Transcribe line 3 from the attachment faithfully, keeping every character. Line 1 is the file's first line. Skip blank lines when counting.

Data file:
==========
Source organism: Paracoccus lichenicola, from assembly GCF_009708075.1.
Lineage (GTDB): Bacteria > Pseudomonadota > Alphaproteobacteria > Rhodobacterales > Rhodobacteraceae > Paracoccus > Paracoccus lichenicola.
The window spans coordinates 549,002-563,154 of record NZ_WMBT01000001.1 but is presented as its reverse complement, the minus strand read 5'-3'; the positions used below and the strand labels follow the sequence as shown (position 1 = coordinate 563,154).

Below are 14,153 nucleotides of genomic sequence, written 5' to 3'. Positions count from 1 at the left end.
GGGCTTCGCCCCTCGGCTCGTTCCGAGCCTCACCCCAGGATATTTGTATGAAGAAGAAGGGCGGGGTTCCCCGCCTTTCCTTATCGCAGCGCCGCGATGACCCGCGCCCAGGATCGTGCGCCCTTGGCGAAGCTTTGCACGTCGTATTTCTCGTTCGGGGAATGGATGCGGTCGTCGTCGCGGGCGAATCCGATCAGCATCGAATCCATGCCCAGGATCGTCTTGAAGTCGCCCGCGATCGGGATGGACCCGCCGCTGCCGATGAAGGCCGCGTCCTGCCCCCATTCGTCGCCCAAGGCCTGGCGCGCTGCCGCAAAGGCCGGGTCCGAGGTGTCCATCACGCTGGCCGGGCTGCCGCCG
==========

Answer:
The window spans coordinates 549,002-563,154 of record NZ_WMBT01000001.1 but is presented as its reverse complement, the minus strand read 5'-3'; the positions used below and the strand labels follow the sequence as shown (position 1 = coordinate 563,154).